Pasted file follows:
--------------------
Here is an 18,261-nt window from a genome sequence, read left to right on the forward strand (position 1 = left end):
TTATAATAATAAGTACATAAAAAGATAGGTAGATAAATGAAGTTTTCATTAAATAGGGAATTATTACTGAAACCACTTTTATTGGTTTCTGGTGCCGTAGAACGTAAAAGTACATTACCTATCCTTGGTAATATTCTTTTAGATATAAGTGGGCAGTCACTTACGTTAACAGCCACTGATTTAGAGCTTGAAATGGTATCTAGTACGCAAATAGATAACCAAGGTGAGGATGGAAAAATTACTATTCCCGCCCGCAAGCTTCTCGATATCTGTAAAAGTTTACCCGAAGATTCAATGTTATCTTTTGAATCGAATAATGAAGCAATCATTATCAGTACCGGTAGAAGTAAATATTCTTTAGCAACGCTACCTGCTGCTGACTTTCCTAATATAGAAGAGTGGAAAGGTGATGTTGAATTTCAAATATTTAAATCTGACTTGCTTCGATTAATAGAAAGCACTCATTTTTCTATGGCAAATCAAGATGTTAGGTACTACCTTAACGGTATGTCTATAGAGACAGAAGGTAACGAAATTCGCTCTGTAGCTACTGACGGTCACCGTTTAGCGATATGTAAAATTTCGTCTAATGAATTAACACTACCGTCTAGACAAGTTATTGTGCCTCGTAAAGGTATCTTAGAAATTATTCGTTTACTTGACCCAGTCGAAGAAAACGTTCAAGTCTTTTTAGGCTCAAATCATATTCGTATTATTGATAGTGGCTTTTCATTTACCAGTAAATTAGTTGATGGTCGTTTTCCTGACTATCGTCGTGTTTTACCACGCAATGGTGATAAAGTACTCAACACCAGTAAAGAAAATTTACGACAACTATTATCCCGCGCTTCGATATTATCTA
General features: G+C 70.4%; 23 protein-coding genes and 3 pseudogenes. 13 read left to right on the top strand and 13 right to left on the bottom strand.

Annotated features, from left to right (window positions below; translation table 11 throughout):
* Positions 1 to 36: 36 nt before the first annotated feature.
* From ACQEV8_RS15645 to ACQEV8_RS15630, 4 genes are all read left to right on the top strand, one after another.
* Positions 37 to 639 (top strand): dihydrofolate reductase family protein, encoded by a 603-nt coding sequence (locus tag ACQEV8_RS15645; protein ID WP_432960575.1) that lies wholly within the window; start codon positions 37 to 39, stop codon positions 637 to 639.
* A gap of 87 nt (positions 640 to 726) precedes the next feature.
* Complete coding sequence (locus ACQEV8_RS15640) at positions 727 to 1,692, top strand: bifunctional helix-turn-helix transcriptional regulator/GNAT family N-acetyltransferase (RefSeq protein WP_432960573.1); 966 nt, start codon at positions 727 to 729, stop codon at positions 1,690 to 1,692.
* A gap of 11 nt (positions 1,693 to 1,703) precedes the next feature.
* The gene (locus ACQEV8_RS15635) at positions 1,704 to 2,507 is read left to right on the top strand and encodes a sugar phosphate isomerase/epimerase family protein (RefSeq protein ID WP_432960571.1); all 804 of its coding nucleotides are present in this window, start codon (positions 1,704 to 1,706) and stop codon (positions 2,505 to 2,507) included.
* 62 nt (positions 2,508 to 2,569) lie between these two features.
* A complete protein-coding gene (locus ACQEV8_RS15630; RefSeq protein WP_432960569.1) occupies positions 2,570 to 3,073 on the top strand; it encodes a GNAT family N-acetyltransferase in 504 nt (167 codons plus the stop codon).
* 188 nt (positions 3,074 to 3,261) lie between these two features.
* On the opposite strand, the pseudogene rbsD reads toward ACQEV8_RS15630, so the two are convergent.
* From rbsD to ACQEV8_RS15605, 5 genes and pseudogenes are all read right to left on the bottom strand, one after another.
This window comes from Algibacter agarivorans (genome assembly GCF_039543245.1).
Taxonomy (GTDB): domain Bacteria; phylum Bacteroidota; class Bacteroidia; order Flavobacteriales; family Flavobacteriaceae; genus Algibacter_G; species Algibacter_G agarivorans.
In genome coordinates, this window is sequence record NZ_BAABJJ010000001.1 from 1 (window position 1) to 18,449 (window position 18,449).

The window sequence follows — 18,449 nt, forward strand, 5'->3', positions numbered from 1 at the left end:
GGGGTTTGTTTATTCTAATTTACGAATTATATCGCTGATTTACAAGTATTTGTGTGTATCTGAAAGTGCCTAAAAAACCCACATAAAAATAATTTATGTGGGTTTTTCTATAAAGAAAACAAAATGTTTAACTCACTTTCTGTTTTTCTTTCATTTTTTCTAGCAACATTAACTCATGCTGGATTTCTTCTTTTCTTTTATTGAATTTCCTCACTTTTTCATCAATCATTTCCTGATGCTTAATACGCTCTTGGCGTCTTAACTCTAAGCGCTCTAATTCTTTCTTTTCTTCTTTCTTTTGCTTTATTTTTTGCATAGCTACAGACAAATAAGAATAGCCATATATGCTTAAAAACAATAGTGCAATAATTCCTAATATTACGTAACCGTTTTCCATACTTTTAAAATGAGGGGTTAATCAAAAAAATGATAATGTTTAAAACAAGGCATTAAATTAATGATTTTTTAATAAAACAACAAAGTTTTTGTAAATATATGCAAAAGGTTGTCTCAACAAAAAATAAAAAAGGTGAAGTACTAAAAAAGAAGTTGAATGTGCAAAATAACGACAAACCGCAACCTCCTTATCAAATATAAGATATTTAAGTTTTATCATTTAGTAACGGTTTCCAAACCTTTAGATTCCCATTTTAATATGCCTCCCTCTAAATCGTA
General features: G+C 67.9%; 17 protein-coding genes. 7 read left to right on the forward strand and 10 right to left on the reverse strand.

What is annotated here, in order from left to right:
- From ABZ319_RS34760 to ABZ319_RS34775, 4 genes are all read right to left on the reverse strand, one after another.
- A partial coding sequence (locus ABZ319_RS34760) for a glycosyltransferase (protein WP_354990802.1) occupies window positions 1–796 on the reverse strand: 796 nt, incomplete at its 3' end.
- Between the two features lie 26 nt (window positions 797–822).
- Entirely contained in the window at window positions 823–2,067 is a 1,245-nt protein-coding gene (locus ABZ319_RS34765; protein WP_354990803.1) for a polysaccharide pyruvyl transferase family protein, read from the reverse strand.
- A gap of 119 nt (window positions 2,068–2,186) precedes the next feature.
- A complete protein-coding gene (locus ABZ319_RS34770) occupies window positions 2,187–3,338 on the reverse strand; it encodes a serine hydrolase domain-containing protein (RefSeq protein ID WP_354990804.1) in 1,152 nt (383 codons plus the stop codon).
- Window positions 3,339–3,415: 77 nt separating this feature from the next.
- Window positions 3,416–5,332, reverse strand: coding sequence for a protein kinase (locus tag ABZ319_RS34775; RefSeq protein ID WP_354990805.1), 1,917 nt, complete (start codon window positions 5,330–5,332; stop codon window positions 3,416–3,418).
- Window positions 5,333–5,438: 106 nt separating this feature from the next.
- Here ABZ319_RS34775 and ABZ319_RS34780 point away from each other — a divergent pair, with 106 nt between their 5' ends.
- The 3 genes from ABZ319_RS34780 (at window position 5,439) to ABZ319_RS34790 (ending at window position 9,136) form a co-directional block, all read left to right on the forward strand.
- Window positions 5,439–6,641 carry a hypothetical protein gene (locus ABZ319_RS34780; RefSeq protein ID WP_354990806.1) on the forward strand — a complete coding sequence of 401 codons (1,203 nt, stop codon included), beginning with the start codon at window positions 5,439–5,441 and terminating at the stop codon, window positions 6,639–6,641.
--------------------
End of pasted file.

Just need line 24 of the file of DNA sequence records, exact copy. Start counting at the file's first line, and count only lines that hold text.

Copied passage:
- From ABZ319_RS34760 to ABZ319_RS34775, 4 genes are all read right to left on the reverse strand, one after another.